On September 28, 2018, the U.S. Citizenship and Immigration Services (“USCIS”) issued a reminder that F-1 students who have an H-1B petition that remains pending on Oct. 1, 2018, risk accruing unlawful presence if they continue to work on or after Oct. 1 (unless otherwise authorized to continue employment), as their “cap-gap” work authorization is only valid through Sept. 30. Due to increased demand for immigration benefits, resulting in higher caseloads as well as a significant surge in premium processing requests, USCIS may not be able to adjudicate H-1B change of status petitions for all F-1 students by Oct. 1.

USCIS regulations allow an F-1 student who is the beneficiary of a timely filed H-1B cap-subject petition requesting a change of status to H-1B on Oct. 1, to have his or her F-1 status and any current employment authorization extended through Sept. 30. This is referred to as filling the “cap-gap”, meaning the regulations provide a way of filling the “gap” between the end of F-1 status and the beginning of H-1B status that might otherwise occur. The “cap-gap” period starts when an F-1 student’s status and work authorization expire, and they are extended through Sept. 30, with Oct. 1 being the requested start date of their H-1B employment, unless otherwise terminated or the H-1B petition is rejected or denied prior to Oct. 1.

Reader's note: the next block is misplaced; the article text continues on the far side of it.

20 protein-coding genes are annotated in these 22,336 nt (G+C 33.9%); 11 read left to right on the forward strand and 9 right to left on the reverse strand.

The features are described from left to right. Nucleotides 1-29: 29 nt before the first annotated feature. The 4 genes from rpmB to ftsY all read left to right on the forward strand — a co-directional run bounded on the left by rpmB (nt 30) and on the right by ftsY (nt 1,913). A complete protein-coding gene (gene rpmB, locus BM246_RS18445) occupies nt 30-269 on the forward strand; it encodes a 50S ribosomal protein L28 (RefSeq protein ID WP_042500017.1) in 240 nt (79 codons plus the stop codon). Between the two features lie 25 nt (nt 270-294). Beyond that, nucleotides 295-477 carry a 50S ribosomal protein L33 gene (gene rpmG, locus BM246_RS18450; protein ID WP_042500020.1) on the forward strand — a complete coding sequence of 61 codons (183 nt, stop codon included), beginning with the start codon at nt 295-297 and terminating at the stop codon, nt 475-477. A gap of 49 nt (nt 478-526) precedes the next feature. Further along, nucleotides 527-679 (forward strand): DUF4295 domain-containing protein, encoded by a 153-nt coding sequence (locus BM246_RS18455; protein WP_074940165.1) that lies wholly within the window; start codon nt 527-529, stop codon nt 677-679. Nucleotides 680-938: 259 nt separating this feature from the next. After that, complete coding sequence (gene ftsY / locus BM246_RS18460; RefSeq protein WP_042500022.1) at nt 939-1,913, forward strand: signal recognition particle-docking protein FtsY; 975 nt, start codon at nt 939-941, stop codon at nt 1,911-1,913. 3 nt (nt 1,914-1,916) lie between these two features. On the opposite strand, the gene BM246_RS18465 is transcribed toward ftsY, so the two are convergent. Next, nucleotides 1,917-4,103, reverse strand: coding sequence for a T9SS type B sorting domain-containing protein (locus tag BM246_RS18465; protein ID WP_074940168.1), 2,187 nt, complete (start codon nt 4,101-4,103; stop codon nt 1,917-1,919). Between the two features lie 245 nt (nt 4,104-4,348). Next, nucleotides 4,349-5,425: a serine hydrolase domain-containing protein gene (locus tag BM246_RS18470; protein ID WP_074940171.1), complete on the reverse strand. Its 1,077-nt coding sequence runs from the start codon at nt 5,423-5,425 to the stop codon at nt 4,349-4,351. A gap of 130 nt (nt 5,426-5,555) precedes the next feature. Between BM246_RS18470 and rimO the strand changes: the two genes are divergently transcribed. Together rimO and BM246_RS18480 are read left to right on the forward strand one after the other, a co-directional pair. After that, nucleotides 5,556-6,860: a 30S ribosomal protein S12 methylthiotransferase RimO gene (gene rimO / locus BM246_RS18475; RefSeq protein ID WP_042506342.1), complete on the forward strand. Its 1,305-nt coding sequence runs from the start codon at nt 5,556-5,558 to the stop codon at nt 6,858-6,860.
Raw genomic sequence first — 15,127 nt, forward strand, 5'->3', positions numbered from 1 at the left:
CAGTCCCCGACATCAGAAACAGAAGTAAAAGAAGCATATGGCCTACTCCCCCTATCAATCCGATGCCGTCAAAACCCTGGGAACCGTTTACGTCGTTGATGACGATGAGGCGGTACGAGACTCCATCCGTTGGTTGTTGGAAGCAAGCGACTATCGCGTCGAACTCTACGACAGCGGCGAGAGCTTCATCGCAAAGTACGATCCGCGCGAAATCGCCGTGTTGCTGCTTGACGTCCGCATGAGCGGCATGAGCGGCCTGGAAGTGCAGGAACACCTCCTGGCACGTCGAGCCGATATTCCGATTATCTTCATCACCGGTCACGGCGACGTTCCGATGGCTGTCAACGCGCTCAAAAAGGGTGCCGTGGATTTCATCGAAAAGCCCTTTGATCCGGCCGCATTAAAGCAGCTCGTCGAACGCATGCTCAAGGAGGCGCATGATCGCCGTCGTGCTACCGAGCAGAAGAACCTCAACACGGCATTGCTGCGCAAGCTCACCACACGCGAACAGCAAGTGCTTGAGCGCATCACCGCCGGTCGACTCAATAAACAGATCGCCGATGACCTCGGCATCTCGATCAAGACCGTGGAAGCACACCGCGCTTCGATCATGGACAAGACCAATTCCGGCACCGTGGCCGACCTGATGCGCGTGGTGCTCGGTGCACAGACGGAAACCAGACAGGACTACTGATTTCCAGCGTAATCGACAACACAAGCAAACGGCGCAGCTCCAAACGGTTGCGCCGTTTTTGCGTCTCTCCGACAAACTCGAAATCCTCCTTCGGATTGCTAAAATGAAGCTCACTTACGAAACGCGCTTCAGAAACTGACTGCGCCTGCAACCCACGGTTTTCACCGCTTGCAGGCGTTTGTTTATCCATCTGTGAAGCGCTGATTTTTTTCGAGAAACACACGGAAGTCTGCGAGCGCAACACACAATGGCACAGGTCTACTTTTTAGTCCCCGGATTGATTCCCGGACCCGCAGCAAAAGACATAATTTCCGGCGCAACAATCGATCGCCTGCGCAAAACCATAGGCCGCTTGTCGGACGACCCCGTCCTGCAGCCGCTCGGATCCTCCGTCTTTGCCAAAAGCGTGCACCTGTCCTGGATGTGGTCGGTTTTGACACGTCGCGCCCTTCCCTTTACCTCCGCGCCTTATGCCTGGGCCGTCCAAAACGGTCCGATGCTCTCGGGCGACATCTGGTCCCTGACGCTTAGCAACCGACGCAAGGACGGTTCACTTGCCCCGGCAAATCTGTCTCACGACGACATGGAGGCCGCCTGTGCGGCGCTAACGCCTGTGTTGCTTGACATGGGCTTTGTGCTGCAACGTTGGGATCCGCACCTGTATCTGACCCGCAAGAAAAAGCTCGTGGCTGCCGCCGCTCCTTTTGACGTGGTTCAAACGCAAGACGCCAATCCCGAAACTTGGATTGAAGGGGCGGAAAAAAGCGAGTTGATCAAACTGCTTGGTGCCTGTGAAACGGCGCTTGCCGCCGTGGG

While the temporary suspension of premium processing of certain types of H-1B petitions has allowed USCIS to allocate additional resources to prioritize the adjudication of these cap-gap cases, if a cap-gap H-1B petition remains pending on or after Oct. 1, the F-1 student is no longer authorized to work under the cap-gap regulations. However, the F-1 student generally may remain in the United States while the change of status petition is pending without accruing unlawful presence, provided they do not work without authorization. If an F-1 student with a pending change of status petition has work authorization (such as an I-765 with valid dates) that extends past Sept. 30, they may continue to work as authorized.

USCIS is committed to adjudicating all petitions, applications, and requests fairly and efficiently on a case-by-case basis to determine if they meet all standards required under applicable laws, regulations, and policies.